Hebrew Scriptures and Ancient Judaism
Dr Benjamin Wold
My key interests are in the interaction between religious traditions in ancient Jewish thought and practice from the second century BCE to the second century CE and how they contribute to our understanding of the cultural contexts that exerted influence on emerging Christianity. Approaches to this topic are particularly focused on languages, literature, material culture, and archaeology from the period. My publications have focused on Dead Sea Scrolls (esp. 4QInstruction, 4QPseudo-Ezekiel, 4Q521, 4QTestimonia, 4QFlorilegium), conceptualizations of “evil” (Dualism, Demonology), and the phenomenon of ancient “apocalypticism”. Proposals for doctoral supervision in these and related areas are welcome. For more information or to get in touch visit my staff page.
Dr David Shepherd
My current and recent research interests/projects are focused on royal blood-guilt in the Former Prophets/Deuteronomistic History (in progress), a theologically-oriented commentary on Ezra-Nehemiah (forthcoming from Eerdmans) and the interpretation of the Hebrew Bible in the Second Temple Period in Aramaic (esp. 11QarJob) at Qumran, and Migration in the Hebrew Bible. Proposals for doctoral supervision in any of these general areas or related subjects are welcome. For more information see or to get in touch, visit my staff page.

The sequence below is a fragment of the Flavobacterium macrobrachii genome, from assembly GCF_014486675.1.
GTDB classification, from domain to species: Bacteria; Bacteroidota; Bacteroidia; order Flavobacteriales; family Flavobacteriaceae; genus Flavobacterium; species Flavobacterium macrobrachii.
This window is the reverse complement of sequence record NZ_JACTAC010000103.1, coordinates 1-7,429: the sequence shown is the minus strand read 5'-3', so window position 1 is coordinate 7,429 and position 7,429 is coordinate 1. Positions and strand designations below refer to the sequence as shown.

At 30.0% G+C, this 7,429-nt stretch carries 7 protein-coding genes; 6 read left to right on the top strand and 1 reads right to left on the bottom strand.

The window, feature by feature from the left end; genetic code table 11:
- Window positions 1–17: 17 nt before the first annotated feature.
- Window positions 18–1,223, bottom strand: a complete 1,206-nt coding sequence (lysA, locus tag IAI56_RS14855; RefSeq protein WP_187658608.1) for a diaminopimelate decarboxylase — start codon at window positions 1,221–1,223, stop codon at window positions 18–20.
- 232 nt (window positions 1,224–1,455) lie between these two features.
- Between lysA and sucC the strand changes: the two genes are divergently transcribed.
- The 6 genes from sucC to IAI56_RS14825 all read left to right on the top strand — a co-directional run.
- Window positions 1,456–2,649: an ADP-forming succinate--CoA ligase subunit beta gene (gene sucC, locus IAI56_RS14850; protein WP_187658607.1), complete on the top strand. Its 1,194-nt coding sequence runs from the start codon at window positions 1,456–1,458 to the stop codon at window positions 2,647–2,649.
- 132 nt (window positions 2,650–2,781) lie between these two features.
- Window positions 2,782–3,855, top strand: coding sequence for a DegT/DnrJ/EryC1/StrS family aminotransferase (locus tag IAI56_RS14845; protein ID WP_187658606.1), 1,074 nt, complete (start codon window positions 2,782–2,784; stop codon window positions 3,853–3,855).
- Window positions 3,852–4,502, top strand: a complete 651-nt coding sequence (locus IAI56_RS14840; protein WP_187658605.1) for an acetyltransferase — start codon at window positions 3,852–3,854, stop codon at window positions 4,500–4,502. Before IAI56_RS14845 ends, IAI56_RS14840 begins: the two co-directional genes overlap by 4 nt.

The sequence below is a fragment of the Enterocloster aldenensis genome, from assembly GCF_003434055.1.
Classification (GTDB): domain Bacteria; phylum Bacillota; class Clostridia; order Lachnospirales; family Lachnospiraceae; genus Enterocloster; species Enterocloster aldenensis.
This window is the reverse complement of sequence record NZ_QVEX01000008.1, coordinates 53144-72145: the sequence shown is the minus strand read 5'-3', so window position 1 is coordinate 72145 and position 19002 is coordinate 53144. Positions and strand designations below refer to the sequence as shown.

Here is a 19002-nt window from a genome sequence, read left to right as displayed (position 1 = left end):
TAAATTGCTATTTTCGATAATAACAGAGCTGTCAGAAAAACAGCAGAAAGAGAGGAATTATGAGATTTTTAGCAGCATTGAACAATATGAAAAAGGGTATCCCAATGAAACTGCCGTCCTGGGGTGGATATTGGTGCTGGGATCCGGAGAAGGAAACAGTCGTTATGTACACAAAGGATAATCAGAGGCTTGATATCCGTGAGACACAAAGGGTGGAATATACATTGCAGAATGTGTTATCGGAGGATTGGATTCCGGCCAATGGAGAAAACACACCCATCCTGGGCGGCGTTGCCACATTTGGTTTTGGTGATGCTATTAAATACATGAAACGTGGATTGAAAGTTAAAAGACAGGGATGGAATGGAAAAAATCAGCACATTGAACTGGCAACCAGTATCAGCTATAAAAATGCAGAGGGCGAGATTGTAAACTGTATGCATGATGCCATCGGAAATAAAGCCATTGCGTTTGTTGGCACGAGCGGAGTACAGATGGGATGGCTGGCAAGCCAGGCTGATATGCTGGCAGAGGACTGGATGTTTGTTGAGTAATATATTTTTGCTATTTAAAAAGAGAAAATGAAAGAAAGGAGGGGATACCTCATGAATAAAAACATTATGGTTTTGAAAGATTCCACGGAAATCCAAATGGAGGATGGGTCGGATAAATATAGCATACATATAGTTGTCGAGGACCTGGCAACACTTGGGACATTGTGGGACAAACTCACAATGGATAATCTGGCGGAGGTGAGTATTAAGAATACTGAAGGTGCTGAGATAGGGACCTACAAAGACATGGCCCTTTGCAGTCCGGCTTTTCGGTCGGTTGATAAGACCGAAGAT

Dr Daniele Pevarello
As part of my wider interest in sapiential traditions in Antiquity, I am currently writing a commentary on the ancient Jewish writing known as The Wisdom of Solomon in collaboration with Professor William Horbury. For more information or to get in touch, visit my staff page.
Dr Katie Heffelfinger
My research interests focus on the interpretation of biblical Hebrew poetry and my book, I Am Large, I Contain Multitudes: Lyric Cohesion and Conflict in Second Isaiah (E.J. Brill) explores the tension between divine compassion and wrath in Isaiah 40–55 employing models drawn from the study of modern lyric poetry. My ongoing research interests include the potential for biblical poetry and particularly metaphor to enliven theological imagination, and the role of memory in the development of exilic period theology.